I believe that Army generals are cut from the same khaki cloth. Young officers find mentors and devotedly follow them until it’s their time to lead; then they collect followers and mentor them. In that way, generals maintain their version of what Kipling called “the thin red line.” Generals live in a world unto themselves.
Lessons in Leadership: My Life in the U.S. Army from World War II to Vietnam (University Press of Kentucky, 261 pp.; $50, hardcover; $40, Kindle) by Gen. John R. Deane Jr. and edited by Jack C. Mason validates my belief.
Deane graduated from West Point in 1942 and served in the Army until 1977. He fought in World War II and in Vietnam. His father was a well-liked major general, a fact that opened many doors for John Junior, a situation he frequently acknowledges.
John R. Deane, Jr., West Point, Class of 1942
True to its title, Lessons in Leadership provides guidance from Deane accumulated as a staff officer and a commander who attained four-star rank. He often cites his teachers. For example, Gen. James Gavin taught him, Deane writes, to “inspire people to outdo themselves” and then he tells how he built on that idea. Deane also preaches that “substance is more important than form,” words that should be tattooed on the forearms of PowerPoint-crazed staff officers.
He tells stories in a conversational style that flows from topic to topic. He narrates combat experiences in a nonchalant, nearly emotionless, voice. He underplays them and yet delivers the full impact of what took place.
Deane’s writing allows a reader to experience vicariously what he did and to understand exactly why he did it. In World War II Deane and his men entered combat in October 1944 and engaged in all-but continuous fighting for two hundred days. He rose to the rank of lieutenant colonel and received many decorations as a battalion commander in the 104th Timberwolves Infantry Division led by Gen. Terry Allen, a boyhood idol who became a friend.
Deane’s account of time in the Vietnam War sets new standards for leadership. With the 1st Infantry Division commanded by Gen. William E. DePuy, Deane shared deputy commander duties with Gen. James E. Hollingsworth, whose life is recounted in the new James Willbanks biography, Danger 79er.
The three generals flew low in helicopters and frequently landed in the field alongside their men in combat. After taking over as the commander of the 173rd Airborne Brigade, Deane jumped with men (first man out the door) in February 1967 during Operation Junction City to form a blocking force for two hundred fifty follow-on helicopters with five thousand soldiers.
The three generals ignored criticism of their unconventional behavior. Each man saw himself as “a soldier’s general” and set positive examples at every opportunity. Deane’s troops called him “Uncle John.”
Deane imparts thought-provoking lessons he learned during that time. Eyewitness accounts from soldiers interviewed by Mason support Deane’s recall of many events.
On Feb. 22, 1967, Gen. Deane led the 2nd Battalion of the 503rd Parachute Infantry out the door of a C-130 north of Tay Ninh City in the first U.S. combat jump since the Korean War, and the only mass jump of the Vietnam War.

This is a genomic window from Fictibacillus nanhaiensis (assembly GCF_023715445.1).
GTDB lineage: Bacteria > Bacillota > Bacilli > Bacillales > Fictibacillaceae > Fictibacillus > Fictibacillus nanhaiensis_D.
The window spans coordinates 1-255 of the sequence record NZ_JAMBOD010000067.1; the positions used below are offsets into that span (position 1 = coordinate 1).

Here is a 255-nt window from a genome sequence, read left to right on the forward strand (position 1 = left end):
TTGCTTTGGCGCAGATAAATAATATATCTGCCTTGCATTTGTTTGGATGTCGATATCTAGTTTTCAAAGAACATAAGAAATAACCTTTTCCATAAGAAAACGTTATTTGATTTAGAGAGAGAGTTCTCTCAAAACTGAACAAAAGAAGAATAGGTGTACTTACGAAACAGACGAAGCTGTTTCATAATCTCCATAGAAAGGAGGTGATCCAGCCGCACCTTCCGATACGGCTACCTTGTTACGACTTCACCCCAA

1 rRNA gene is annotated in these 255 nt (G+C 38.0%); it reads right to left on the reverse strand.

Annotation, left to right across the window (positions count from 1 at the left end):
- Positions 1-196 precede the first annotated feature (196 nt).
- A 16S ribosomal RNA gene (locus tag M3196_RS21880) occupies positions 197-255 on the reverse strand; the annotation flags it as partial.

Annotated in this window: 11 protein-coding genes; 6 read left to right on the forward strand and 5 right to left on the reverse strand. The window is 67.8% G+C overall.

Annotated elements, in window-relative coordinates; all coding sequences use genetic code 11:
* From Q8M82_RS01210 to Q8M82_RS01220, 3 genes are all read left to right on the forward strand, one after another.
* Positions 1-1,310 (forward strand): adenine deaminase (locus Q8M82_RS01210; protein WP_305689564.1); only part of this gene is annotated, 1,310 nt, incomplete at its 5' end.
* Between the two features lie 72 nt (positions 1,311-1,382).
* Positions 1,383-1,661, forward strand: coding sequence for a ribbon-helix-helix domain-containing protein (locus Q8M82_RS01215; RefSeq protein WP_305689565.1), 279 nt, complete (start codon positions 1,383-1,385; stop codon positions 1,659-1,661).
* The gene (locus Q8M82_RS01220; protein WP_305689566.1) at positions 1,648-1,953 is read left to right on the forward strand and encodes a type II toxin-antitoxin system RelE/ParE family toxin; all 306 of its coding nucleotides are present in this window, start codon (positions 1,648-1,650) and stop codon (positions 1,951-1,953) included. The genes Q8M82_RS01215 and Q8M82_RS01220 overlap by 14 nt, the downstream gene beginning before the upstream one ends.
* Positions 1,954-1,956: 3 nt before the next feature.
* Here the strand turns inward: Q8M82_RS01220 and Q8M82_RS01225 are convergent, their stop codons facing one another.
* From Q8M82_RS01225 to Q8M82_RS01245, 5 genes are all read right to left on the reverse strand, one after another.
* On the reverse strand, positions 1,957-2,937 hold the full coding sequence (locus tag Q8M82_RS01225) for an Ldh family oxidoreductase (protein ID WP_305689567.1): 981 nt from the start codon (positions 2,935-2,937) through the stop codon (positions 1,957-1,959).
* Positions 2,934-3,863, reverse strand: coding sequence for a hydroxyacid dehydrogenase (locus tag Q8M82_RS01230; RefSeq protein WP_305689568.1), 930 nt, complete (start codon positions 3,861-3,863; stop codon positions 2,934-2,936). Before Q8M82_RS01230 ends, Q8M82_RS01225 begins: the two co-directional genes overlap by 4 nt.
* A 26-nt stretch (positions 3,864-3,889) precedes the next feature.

Beyond the two wars, Deane commanded forces in Germany, Korea, and the Dominican Republic. He also worked in research, engineering, and force development. Based on these jobs, particularly those in Washington, D.C., he recalls encounters with senior officers and career managers. He explains how to make sound decisions while working with senior people, as well as uncovering weaknesses without getting everybody mad at you.
When you do your job well, he says, you can make enemies. The solution is to do what best meets the objectives of the organization. His discussions of several events in his life read like pages out of Catch 22. A couple of his encounters made me laugh out loud. At the same time, his teaching is priceless.
When describing other men, Deane details not just their actions, but also blends in their personalities and brings them fully to life. He ties together stories, recollections, and rumors to explain controversies about leadership such as Terry Allen’s loss of command of the 1st Infantry Division during World War II. In these passages, his storytelling resembles a Vanity Fair exposé. He ends each account by explaining how it influenced his leadership style and the behavior of his subordinates. He repeatedly credits subordinate commanders for his units’ successes.
With authoritative certainty, Deane categorizes leaders into four groups largely based on a willingness to commit oneself to a task. Category One contains fearless people—beyond a physical sense—who make decisions without fearing personal consequences. Category Two’s people know and feel fear but have a characteristic that drives them onward, such as pride, religion, or family. Category Three is composed of followers of the leaders in the two other categories who need help to conquer their fears. People in Category Four will quit, no matter what happens. These categories apply to civilian as well as military leaders, Deane says.
Credit for the book’s readability must include its editor Jack C. Mason. A few years before his death in 2013 at the age of ninety-four, Deane provided manuscripts to Mason that documented his career. After that, the two men communicated nearly daily.
“When I asked him to explain or expound on something, he replied in detail,” Mason writes. Mason also researched information that broadens Deane’s stories and includes these findings as italicized paragraphs in the text.
A recurring theme is the clash of egos between generals. Deane does not hesitate in naming those he considers worthy of star rank and those who were unworthy. In the latter case, he reduces the image of one general to that of a sobbing infant.
Which is one reason that reading Deane’s book provides more lessons about Army generals than some people might want to know.